Fairy tales, Folklore, and Myths
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Fairy tales, Folklore, and Myths
Fairy tales, folklore, and myths from around the world, plus the occasional dash of history.
Curated by Pamela D Lloyd
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Tales of Faerie: The Shoes that were Danced to Pieces

Tales of Faerie: The Shoes that were Danced to Pieces | Fairy tales, Folklore, and Myths | Scoop.it

" Famous for wearing out rapidly, early silk and brocade shoes from the 18th Century weren’t very long-wearing without protective overshoes. They were straight-lasted (meaning no left or right) and skinny, quite an uncomfortable mix"

Pamela D Lloyd's insight:

Today, with sturdy shoes that will last a year or more available in stores around the world, the idea of shoes that wear out in a single night sounds magical. To the fathers of past centuries, obligated to purchase dancing shoes for their unwed daughters, it might have seemed more nightmarish. Even the daughters themselves, forced to dance in ill-fitting, thin-soled slippers if they were to dance at all, may have found the idea tortuous.

 

Does this story resonate for you? Do you imagine the girls complicit in their nightly excursions to the dance floor, delighted to keep the secret from the court? Or, does this story sound sinister, with girls dragged unwilling from their beds and magically forced to endure hours of dancing in increasingly painful shoes, all the while prevented from sharing the secret? If you're like me, it's the tension between these two extremes that makes this story, dare I say it, dance.

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Eva Rider's curator insight, October 16, 2015 12:58 AM

Tales of faerie and princesses dancing the night away until the soles of their shoes are worn bare and their the feet must touch the  ground.. from magic to reality. What does it tell us of the magical world of fantasy, imagination and truth of being.

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Rejected Princesses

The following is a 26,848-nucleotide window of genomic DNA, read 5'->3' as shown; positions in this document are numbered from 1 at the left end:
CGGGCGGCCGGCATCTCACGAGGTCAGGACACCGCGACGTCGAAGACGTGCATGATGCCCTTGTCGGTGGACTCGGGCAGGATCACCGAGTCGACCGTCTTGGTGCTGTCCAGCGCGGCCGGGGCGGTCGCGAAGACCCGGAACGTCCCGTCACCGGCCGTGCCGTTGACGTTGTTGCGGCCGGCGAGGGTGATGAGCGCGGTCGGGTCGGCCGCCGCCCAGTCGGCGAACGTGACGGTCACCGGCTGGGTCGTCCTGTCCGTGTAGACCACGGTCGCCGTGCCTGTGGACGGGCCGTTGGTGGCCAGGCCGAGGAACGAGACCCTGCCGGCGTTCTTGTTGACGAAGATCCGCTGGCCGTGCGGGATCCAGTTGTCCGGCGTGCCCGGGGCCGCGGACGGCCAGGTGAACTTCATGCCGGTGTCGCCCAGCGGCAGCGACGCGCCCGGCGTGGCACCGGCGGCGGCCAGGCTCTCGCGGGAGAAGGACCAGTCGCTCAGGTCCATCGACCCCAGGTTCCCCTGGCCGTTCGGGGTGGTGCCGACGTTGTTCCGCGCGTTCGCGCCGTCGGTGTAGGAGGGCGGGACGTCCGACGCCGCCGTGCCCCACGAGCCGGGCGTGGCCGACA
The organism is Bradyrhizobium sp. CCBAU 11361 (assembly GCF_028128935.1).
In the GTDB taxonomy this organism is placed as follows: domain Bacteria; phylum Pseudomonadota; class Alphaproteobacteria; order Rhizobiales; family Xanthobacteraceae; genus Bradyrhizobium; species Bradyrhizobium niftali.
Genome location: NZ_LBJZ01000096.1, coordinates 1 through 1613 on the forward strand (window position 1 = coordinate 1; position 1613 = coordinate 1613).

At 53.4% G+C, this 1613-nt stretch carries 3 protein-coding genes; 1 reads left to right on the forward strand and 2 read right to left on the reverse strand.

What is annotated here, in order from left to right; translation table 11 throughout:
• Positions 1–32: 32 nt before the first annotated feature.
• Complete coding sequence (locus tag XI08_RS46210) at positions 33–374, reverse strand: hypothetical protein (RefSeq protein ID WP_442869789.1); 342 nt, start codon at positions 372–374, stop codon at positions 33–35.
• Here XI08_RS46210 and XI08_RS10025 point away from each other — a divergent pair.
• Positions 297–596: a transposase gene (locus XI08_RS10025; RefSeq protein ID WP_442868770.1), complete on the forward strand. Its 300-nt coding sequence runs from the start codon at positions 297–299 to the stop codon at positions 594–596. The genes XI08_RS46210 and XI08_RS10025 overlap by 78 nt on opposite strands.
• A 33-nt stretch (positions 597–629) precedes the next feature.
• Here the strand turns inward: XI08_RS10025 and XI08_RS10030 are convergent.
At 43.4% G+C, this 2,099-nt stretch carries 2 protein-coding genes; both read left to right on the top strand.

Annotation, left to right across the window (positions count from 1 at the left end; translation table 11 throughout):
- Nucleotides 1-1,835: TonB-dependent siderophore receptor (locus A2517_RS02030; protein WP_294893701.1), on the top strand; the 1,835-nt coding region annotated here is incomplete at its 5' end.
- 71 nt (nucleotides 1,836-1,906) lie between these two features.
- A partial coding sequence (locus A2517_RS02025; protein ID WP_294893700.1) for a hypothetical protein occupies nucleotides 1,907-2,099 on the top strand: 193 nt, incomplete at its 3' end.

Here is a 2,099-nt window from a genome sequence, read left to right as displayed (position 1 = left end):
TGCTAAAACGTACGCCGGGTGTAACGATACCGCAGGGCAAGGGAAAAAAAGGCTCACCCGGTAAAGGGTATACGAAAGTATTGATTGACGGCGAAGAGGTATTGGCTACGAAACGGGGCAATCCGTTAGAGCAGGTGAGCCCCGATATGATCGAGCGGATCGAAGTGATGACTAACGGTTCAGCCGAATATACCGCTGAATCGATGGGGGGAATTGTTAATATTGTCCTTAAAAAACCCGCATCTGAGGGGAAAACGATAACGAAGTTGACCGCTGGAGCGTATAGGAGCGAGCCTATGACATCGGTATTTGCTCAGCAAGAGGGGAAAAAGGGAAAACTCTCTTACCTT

Rejected Princesses | Fairy tales, Folklore, and Myths | Scoop.it
Women too awesome, awful, or offbeat for the movies. Updated Wednesdays.
Pamela D Lloyd's insight:

Thanks, io9, for bringing this site to my attention. Princesses (well, mostly) whose stories are so extreme that Disney is unlikely to ever try, even with rewrite-ala-Little-Mermaid, to turn into movies.

 

Although, there are one or two that might have possibilities. You never know...

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The Princess and the Goblin - Wikisource, the free online library

The Princess and the Goblin - Wikisource, the free online library | Fairy tales, Folklore, and Myths | Scoop.it
Pamela D Lloyd's insight:

While this isn't, technically, a fairy tale, it is one of my favorites. I read this as a child and re-read it to my children, and I still love it. Now, thanks to one of those children who, now grown, remembered it fondly enough to want to re-read it himself, I've learned that it is available for free through WikiSource. I hope you enjoy this wonderful story by the noted fantasist and sometime fairy tale author George MacDonald.

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The Turnip Princess: a newly discovered fairytale

The Turnip Princess: a newly discovered fairytale | Fairy tales, Folklore, and Myths | Scoop.it
Once upon a time, the historian Franz Xaver von Schönwerth collected fairytales in Bavaria, which were locked away in an archive until now … here is one of the newly discovered stories – The Turnip Princess...

Via Heidi Dahlsveen, Галина Косаговская
Pamela D Lloyd's insight:

I love the turnip magic in this. Such fun!

 

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